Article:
Blockchain enables P2P 'transactive' trades in Australia and Japan
Energy-Storage.news reported on the first successful blockchain-backed P2P trade of electricity in Fremantle, West Australia around this time last year as just 18 households began sharing surplus energy and in effect setting “their own electricity prices”, platform provider Power Ledger said.
In action since November 2018, the system, deployed by Power Ledger and utility Synergy, is enabling and processing around 50,000 transactions each month, creating a “renewable energy marketplace”, from 53.6kW of rooftop solar PV paired with 150kW of lithium-ion battery energy storage. Energy retailer Synergy and its parent company Western Power will track those transactions via the platform.
Adding a ‘transactive layer’ to the shared operation of solar and storage between the 40 households now involved, those 50,000 transactions add up to more than four megawatt-hours of P2P energy trades a month, Power Ledger said. In a recent report on virtual power plants, Navigant Research highlighted the potential for growth of so-called ‘transactive energy’ markets. A piece from Sonnen's head of e-services, Jean-Baptiste Cornefert for this site and our technical journal PV Tech Power a while ago spells out some of the potential benefits for blockchain-backed trades to help balance the grid in western Europe following a trial with grid operator TenneT.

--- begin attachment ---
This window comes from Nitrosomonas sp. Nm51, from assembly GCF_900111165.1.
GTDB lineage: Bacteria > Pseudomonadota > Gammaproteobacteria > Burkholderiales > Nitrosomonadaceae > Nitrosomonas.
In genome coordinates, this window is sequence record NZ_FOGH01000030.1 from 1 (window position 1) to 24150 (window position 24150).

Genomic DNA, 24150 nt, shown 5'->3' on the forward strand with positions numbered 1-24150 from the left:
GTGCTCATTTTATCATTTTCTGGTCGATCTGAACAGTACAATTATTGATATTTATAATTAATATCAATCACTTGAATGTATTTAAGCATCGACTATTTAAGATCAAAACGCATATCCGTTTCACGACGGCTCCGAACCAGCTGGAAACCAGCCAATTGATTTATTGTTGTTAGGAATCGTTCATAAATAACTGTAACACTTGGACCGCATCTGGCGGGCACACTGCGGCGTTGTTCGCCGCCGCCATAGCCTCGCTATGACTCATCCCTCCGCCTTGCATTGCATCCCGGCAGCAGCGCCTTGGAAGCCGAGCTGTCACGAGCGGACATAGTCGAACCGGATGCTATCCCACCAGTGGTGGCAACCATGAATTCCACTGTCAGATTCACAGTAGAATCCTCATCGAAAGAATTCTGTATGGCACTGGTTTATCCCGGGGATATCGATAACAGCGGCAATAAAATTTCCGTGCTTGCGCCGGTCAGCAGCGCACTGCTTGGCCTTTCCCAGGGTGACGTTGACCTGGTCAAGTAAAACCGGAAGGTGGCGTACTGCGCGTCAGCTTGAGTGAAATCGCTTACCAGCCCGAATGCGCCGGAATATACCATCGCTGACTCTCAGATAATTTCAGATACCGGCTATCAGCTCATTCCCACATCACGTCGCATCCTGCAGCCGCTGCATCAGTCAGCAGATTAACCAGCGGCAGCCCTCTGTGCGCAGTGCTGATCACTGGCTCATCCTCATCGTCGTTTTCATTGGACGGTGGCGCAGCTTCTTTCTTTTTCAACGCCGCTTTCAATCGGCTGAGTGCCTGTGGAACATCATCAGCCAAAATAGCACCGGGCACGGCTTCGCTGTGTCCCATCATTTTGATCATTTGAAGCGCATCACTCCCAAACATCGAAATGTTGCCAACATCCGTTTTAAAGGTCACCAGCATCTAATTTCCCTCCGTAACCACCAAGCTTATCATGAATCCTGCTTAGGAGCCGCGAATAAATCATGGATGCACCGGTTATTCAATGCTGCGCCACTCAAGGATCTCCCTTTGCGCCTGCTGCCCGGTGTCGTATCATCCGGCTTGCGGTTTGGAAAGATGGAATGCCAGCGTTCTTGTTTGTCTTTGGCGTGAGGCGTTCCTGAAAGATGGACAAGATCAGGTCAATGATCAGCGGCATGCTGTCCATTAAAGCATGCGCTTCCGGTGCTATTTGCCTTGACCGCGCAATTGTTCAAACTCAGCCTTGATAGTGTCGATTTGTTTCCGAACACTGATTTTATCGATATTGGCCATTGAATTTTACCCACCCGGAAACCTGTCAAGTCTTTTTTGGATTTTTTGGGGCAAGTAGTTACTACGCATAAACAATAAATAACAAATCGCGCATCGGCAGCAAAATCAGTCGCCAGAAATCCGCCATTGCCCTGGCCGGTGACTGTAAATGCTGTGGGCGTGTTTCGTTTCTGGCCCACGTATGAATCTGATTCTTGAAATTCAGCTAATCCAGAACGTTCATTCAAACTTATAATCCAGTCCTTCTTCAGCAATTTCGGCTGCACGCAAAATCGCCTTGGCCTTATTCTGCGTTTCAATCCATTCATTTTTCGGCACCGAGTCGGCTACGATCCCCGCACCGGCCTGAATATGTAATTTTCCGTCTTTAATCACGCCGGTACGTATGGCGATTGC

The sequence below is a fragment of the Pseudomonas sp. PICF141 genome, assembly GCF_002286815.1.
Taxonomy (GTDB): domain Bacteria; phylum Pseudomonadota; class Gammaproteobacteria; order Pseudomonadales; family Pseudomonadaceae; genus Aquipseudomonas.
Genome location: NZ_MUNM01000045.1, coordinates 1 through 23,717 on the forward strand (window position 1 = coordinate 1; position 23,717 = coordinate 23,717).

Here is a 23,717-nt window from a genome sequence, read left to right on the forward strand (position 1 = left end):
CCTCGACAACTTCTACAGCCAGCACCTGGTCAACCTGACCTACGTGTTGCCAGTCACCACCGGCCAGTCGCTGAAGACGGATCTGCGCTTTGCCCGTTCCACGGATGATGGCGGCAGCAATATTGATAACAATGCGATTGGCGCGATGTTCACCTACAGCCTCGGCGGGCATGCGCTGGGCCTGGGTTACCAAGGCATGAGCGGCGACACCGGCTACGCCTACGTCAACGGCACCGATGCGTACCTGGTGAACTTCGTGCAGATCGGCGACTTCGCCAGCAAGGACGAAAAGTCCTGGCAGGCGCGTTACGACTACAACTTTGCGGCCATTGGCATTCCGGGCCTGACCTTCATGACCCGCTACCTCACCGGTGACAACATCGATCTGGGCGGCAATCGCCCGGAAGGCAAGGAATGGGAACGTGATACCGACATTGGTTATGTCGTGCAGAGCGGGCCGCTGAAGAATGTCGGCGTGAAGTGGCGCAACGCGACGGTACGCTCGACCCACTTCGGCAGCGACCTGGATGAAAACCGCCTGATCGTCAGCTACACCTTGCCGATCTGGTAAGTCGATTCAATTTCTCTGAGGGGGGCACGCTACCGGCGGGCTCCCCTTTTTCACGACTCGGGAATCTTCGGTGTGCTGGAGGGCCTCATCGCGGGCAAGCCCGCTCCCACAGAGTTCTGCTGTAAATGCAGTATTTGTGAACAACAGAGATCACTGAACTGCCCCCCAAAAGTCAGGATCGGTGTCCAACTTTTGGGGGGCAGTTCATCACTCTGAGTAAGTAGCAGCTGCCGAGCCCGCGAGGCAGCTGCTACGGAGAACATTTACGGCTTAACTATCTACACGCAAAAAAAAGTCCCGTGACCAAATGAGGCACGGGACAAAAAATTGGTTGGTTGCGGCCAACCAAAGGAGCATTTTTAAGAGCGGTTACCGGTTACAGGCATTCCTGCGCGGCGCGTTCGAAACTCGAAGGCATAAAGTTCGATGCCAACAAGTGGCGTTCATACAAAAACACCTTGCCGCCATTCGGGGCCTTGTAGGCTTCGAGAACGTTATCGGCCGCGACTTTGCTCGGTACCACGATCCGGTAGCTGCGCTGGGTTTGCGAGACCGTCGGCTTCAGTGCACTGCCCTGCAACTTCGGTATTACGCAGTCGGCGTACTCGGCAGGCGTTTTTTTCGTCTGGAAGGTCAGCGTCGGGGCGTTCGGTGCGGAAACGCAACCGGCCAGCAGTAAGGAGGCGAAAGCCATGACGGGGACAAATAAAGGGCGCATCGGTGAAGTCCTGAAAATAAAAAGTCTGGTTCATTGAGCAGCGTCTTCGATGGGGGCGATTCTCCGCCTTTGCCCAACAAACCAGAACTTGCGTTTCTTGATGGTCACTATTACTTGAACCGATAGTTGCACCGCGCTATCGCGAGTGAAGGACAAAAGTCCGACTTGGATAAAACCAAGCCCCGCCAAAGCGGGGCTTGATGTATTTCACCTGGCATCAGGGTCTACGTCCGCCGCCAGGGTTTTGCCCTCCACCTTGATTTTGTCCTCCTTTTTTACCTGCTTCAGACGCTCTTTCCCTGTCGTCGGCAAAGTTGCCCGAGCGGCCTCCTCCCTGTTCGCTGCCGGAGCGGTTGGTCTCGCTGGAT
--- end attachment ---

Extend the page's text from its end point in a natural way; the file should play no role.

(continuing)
The trial will now be extended to run until the end of this year. The key benefits include the ability for households to be able to view their electricity usage in real-time, over 30-minute intervals - or rather, the platform should be able to do so - compared to the 30 to 60-day billing cycles previously in place. Western Power smart meters feed data into the Power Ledger platform, which then in turn feed Synergy’s billing system.
Power Ledger has also just recently conducted its first P2P energy trading demonstration in Japan, with utility company KEPCO. The trial saw autonomous trading of surplus energy between participants, mitigating for fluctuations in solar generation and customer demand. It built on the know-how gained from previous successful work in Thailand and the US as well as in Australia, Power Ledger managing director David Martin said.
Power Ledger’s demonstration which took place in Osaka, west Japan, is further evidence that the Japanese market is rapidly preparing for the changing dynamics of falling or expiring feed-in tariffs for solar and an energy market currently undergoing deregulation and experiencing increasing competition as a result. An effort by another large regional utility in Japan, TEPCO recently reported by Energy-Storage.news emphasised the need for creation of a "next-generation peer-to-peer (P2P) electricity system” to make the most of solar and battery assets in customer homes, as TEPCO launched its own post-deregulation electricity retail business, TRENDE.